Turkish media report that on October 6, the Baku-Ceyhan pipeline was attacked by Armenians and shut down, with financial implications. At the time of writing, the information has not been confirmed by the international media, which raises questions. Until now, however, the Armenians had avoided attacking the pipeline although they could have done so.
Let's take things from the beginning. It was Wednesday, July 13, 2006, when the "happy news" arrived in Brussels. The next day, the EU issued a fact sheet, which looked more like a "Community directive" than a newsletter. It was distributed to MEPs and the relevant EU institutions and served almost as a guideline for the governments of the member states.
The Baku-Tbilisi-Ceyhan pipeline had been completed and the first gas purchases had already been made in the Turkish port of Ceyhan. The first to load Azeri oil were BP and Turkish Petroleum. What happened in the Nagorno-Karabakh war in the 1990s is well known. It seems that now the big players have abandoned Armenia. That newsletter (seen below) was eloquent.
The EU and the West in general "sold" Armenia for the sake of the hydrocarbon deposits of Azerbaijan and Kazakhstan. The map of the pipeline shows that a bypass was made, so that the pipeline would not pass through Armenia, because the players were raising a security issue, meaning that the Armenians would sabotage it! However, the point where the pipeline crosses the southern border of Azerbaijan is only 14 km from the border with Armenia and if the Armenians wanted, they could attack it.
Abandoning the Armenians
The pipeline then enters Turkey and passes through territories with Kurdish populations. The pipeline was attacked by the PKK. The biggest disasters took place in Rafahiye. The Armenians have never had a problem with the operation of the pipeline, despite the fact that the pipeline added geostrategic value to Azerbaijan, which is ruled by the Aliyev family and further isolated Armenia. This, after all, was the demand from the beginning. And Russian support for Armenia "faded" over the years.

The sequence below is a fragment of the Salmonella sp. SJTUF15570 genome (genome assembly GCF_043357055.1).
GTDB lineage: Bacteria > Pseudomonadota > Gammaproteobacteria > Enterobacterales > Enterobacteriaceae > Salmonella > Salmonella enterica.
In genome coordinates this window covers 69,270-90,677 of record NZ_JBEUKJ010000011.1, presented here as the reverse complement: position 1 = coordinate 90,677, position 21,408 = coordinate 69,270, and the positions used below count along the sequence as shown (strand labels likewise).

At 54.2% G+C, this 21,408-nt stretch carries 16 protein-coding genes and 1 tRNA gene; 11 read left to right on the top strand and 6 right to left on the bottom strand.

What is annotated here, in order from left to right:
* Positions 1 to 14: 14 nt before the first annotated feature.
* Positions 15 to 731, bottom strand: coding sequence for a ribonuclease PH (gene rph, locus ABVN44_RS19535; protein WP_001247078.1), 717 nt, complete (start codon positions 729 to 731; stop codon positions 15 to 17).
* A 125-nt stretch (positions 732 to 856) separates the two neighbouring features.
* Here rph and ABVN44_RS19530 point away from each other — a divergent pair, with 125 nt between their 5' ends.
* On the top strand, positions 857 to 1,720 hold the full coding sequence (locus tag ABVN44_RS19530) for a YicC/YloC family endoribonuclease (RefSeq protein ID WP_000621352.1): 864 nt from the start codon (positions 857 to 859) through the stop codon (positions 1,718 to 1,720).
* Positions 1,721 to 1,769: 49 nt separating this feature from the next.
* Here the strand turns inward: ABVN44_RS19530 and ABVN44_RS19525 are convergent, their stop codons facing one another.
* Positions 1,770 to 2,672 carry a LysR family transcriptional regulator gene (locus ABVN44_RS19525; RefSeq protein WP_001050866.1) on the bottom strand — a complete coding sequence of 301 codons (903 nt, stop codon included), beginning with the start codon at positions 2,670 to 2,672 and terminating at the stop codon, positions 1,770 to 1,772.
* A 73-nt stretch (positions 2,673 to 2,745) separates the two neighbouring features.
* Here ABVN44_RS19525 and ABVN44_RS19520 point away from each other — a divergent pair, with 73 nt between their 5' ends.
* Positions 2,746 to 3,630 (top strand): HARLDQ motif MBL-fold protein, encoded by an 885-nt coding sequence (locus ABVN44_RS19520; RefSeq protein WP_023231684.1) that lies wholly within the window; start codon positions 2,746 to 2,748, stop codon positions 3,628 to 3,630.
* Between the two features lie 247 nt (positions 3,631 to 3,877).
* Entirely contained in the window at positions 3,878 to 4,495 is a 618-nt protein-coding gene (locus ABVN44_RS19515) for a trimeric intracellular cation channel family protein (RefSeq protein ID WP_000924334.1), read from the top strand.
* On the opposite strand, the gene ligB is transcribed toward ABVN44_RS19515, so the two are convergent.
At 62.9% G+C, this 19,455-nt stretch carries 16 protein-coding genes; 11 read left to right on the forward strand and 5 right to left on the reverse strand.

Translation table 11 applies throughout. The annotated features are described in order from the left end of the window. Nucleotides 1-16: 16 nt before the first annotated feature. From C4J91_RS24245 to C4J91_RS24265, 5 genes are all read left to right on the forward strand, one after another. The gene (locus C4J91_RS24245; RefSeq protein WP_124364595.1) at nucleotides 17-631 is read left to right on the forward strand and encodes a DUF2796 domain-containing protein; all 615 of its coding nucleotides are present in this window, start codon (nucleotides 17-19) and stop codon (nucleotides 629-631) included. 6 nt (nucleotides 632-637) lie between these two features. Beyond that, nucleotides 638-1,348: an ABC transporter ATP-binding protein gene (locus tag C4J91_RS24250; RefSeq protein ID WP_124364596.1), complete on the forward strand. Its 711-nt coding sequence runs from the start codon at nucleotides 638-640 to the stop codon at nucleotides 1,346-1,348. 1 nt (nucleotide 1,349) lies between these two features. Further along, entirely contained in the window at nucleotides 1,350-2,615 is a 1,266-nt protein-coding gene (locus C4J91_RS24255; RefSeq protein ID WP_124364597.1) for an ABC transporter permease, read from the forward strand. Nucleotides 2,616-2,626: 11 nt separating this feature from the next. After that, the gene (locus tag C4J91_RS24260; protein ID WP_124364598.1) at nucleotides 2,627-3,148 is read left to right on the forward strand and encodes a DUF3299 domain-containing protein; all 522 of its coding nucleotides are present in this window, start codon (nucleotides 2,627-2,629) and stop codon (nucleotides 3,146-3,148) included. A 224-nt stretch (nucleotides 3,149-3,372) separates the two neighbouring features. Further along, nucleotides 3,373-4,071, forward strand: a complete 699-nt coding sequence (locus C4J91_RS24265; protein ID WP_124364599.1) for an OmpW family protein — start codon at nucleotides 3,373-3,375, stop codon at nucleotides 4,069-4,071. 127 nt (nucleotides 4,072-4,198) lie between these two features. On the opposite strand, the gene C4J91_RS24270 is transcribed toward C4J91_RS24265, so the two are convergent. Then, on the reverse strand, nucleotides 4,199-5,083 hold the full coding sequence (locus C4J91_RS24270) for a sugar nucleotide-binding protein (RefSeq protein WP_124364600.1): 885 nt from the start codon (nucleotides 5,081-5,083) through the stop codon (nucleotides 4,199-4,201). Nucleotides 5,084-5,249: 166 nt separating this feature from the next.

In the same newsletter, the EU announced the construction of a new pipeline from Kazakhstan to transport gas from the Kasagan field. The pipeline would be connected to the Baku-Ceyhan pipeline, further degrading Armenia. Who were the players who contributed to Azerbaijan? Why do so few in the West talk about the Azeri attack against Nagorno-Karabakh?
Why do they allow Erdogan-Aliyev to spread death, Turkish F-16s to bomb Armenian civilians and even shoot down Russian made fighters? Why is the West allowing Erdogan to set another fire to the region? So let's open the share register to see who the real owners of this pipeline are.
The interests behind the pipeline
Baku-Tbilisi-Ceyhan Pipeline Company (BTC Co) was established in 2001 with the sole purpose of constructing, managing, and maintaining a 1,770 km pipeline connecting the Sangachal terminal in Baku with the Ceyhan terminal in the Mediterranean. Azerbaijan's hydrocarbon reserves are estimated to have another 30 years of life.
The project's main contractor was multinational firm BP, which has a strategic partnership with Erdogan in other energy fields. But BP also has 19.75% of the shares in the Russian energy giant Rosneft. That is why former BP strongman Robert Dudley has been on Rosneft's board for a decade.
Dudley remains in place despite being replaced at the helm of BP this year by the younger Bernard Looney. But he continues to represent BP's interests in the Russian giant. Dudley, moreover, has been a member of the Board of Directors of the Russian Geographical Society for years.